NAPIT Guidance on New Electrical Certification requirements

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  • Stew
    replied
    baldelectrician

    many thanks for posting that PDF link on the other thread it really sheds light on what is/isn't allowed in terms of ECGR ratings, very helpful, I will use that as a reference to share and discuss with any electricians. I had been searching high and low to find in more detail real examples of the ratings that could for instance be given to older CU's.

    JK0 while I'm not an electrician that guide posted suggests that your ECGR results are wrong,,, I say suggests as it's hard without seeing the install and speaking to the electrician what was in his/her mind when you got the C2 for the older CU. For instance the board could be damaged. But definately worth taking more advice before spending out I think

    All just my personal view

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  • baldelectrician
    replied
    C1- Immediately dangerous
    C2- Potentially dangerous
    C3- Not to current standards

    The old regs required summlimentary bonding (bond cable from heating pipe > lighting circuit > shower circuit ...), in other words the items in the bathroom that could become live in the event of a fault were connected by local supplimentary bonding and therefore at the same 'potential' .
    You only get a shock of there is a difference of potential

    The last regs let you omit supplimentary bonding if RCD's were present for all items in the bathroom.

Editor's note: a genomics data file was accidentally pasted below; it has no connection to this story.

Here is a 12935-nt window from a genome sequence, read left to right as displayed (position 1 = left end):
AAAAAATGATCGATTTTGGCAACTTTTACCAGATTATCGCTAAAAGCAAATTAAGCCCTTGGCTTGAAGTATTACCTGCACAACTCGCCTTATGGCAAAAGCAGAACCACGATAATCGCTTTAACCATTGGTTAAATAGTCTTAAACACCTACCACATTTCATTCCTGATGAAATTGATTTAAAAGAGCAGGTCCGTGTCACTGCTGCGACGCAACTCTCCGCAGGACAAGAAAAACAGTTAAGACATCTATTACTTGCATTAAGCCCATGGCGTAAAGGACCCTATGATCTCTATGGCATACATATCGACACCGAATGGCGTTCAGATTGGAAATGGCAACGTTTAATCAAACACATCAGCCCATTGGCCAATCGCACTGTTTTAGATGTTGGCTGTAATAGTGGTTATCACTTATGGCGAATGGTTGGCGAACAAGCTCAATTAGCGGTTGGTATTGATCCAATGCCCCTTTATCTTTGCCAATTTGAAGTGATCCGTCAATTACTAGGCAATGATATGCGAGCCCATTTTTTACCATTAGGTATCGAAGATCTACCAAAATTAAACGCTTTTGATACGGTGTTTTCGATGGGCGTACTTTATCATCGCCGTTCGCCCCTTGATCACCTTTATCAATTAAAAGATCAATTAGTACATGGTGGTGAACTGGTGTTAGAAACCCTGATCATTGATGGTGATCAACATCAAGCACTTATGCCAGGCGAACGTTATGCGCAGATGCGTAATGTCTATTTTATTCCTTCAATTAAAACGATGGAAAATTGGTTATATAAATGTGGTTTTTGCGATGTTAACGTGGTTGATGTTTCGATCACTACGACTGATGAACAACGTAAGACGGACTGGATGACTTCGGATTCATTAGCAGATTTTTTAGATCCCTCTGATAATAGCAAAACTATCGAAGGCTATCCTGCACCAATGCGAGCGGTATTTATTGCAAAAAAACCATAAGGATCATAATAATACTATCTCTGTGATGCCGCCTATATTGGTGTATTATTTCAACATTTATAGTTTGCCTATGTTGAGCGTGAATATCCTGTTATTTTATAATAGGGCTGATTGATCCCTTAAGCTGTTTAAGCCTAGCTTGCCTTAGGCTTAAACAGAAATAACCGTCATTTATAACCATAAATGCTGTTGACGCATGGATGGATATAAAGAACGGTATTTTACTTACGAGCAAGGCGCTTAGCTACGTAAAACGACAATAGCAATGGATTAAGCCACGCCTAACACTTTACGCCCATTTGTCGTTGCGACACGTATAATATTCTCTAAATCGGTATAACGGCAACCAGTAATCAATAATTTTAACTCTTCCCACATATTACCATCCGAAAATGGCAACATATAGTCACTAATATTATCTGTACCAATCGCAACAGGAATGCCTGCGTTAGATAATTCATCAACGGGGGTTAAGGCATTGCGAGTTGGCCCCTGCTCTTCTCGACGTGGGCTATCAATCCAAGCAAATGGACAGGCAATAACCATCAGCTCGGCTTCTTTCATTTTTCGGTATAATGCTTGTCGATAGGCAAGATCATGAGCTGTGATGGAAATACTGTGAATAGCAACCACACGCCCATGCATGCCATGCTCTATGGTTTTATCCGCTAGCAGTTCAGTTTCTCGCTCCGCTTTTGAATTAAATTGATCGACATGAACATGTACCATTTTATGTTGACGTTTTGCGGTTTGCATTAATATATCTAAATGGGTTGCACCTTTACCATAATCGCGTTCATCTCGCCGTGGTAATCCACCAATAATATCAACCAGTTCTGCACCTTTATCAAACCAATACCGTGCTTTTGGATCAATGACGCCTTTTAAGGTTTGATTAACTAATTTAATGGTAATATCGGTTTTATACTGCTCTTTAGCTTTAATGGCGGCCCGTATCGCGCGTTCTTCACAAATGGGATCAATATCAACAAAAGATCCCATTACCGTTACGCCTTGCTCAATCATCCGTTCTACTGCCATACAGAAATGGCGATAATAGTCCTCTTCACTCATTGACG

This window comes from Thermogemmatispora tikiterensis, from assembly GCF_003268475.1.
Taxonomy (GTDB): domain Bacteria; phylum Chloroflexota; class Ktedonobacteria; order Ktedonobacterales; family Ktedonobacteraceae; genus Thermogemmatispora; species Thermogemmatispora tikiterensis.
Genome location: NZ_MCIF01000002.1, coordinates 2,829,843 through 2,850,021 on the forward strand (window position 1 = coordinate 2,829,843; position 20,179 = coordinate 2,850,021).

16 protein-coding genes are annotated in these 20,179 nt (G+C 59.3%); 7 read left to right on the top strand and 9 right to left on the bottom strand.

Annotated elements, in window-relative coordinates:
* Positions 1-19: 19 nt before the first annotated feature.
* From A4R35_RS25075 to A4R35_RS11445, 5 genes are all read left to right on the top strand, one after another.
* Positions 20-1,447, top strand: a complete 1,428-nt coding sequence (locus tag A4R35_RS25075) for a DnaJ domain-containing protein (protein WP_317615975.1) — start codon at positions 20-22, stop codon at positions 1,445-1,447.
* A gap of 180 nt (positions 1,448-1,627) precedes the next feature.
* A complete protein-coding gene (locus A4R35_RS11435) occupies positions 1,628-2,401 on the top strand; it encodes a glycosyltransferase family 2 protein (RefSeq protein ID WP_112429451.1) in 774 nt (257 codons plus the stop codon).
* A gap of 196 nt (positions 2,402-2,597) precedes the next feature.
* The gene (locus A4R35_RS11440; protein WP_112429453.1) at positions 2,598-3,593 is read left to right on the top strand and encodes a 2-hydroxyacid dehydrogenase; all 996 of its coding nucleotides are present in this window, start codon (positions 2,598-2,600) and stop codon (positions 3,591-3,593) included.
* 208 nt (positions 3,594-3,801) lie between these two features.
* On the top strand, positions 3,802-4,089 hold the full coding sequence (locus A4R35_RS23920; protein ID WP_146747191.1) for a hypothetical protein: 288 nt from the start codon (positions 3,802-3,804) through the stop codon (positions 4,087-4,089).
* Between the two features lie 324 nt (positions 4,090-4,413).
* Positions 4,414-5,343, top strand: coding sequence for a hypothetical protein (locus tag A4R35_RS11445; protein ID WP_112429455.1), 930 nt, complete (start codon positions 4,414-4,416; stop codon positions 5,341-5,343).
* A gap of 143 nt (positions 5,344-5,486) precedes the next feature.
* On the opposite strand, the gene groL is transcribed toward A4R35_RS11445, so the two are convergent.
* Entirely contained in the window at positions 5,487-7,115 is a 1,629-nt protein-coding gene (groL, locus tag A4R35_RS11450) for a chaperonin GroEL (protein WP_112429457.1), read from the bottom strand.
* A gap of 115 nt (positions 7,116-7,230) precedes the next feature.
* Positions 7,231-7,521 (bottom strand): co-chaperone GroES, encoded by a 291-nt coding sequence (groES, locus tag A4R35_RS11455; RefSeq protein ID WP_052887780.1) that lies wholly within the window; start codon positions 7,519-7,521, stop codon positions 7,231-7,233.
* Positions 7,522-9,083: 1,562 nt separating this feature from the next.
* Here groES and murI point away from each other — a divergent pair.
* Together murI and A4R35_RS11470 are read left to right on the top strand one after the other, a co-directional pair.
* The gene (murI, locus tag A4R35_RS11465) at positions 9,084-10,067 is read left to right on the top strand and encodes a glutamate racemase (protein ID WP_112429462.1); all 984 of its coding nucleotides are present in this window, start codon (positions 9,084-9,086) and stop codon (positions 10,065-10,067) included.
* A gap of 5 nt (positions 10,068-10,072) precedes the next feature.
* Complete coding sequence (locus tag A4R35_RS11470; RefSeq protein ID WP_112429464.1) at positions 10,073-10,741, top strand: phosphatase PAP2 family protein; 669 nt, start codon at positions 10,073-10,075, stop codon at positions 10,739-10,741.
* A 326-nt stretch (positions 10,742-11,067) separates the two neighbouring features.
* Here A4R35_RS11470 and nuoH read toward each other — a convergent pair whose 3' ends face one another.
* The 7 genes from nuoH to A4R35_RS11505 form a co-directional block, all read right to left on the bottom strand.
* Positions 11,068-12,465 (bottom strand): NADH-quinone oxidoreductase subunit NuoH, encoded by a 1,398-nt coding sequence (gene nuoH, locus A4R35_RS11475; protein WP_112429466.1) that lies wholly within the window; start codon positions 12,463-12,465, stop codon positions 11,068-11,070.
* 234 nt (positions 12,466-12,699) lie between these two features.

https://www.electricalsafetyfirst.or...149/bpg4-1.pdf

    See page 12 - top right side

    Leave a comment:


  • Diversity
    replied
    Originally posted by Stew View Post


    So as far as I understand these are not new regulations and are an extension of the previous regulations being applied to HMO's (with some differences) , in that regard there must be plently of HMO's that were certified with C3's.
    Sorry but what does C1, C2 and C3 refer to?

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  • Stew
    replied
    Also if I look at page 17 in the guide it states as not even needing a notifiable code;

    "Consumer units having rewireable fuses can continue to provide satisfactory service (Cover removed for illustrative purposes)"

    Leave a comment:


  • Stew
    replied
    Just to add when I look at the guide posted by an electrician in the other thread it mentions

    Circuits with ineffective overcurrent protection (due, for example, to oversized fuse wire in rewireable fuses)

    Which adds to my belief that for example old CU's with rewireable fuses are still allowed and deemed safe (not a C1 or C2) otherwise the above makes no sense.

    I would be raising questions with the government and with the certification body if I were yourself and speak to another contractor..

    Looking at the guide an electrican posted - https://www.electricalsafetyfirst.or...-4-issue-4.pdf